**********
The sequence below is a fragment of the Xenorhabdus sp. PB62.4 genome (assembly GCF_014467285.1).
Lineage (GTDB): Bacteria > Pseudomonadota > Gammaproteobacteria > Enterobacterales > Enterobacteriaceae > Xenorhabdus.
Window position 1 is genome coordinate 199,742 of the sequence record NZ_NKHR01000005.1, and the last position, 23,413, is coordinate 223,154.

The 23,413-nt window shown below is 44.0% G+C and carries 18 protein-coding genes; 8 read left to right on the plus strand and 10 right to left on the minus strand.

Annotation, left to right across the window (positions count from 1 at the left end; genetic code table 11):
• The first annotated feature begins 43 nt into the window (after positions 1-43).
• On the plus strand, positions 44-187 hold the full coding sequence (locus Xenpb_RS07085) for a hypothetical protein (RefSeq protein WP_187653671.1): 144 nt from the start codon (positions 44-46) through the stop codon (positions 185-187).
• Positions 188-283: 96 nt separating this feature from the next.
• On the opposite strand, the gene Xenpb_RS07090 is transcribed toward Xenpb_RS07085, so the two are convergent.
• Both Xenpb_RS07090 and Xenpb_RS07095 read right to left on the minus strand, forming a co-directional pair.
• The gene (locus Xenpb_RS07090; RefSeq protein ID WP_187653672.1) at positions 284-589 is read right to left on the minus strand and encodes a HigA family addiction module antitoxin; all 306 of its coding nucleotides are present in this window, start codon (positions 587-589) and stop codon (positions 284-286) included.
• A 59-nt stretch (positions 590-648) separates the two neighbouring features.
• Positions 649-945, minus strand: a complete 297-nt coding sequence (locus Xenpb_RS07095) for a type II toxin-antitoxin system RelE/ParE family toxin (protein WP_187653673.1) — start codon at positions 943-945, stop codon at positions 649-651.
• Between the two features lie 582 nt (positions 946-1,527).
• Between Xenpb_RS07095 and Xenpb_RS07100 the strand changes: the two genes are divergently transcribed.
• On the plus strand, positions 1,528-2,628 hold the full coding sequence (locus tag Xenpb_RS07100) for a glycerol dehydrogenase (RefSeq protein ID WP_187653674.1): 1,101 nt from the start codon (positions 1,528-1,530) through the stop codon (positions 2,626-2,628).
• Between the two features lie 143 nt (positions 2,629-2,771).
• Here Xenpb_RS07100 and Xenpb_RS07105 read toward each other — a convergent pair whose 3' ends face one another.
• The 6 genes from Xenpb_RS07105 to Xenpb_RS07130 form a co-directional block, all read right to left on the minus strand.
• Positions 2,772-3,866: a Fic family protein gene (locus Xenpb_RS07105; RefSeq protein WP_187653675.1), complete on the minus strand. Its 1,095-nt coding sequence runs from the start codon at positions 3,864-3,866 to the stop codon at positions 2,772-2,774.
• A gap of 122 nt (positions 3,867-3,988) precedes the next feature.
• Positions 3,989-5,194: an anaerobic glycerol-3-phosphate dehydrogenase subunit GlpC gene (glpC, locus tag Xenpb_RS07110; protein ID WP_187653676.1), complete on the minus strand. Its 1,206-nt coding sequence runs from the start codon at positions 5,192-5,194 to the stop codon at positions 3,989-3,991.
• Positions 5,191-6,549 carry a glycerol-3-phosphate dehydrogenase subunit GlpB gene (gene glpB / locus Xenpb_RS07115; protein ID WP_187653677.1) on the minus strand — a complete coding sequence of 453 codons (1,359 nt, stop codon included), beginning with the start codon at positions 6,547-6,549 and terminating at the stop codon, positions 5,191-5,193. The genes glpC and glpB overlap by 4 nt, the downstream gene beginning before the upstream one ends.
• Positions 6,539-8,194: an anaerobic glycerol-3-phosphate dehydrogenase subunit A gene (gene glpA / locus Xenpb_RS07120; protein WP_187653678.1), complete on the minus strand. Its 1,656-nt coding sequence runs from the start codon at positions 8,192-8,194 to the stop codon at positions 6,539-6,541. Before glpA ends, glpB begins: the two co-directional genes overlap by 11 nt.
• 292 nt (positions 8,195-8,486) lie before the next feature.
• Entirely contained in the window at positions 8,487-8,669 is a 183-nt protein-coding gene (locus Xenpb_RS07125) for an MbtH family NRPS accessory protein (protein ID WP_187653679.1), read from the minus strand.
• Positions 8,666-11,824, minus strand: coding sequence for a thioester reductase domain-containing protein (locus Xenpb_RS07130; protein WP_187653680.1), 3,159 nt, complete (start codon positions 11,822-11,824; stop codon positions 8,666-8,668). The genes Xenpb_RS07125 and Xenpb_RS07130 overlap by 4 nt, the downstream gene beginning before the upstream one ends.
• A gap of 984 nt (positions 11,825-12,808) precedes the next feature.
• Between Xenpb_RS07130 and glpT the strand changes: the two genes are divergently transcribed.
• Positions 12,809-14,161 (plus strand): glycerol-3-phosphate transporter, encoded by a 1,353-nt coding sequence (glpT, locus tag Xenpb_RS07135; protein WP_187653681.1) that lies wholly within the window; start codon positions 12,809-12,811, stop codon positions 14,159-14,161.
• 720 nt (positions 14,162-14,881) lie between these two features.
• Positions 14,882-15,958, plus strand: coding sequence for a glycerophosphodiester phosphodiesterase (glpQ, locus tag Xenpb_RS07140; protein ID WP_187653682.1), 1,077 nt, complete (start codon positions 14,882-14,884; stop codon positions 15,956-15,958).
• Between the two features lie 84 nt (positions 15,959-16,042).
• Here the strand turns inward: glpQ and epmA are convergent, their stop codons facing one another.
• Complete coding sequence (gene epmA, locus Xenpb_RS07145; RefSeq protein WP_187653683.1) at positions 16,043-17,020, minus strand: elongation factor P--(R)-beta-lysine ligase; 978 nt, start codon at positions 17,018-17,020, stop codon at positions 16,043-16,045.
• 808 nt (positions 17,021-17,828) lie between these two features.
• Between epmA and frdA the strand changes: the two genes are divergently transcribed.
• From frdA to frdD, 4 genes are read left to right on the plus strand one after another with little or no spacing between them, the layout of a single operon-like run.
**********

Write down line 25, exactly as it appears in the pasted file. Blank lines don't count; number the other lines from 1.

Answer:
• 292 nt (positions 8,195-8,486) lie before the next feature.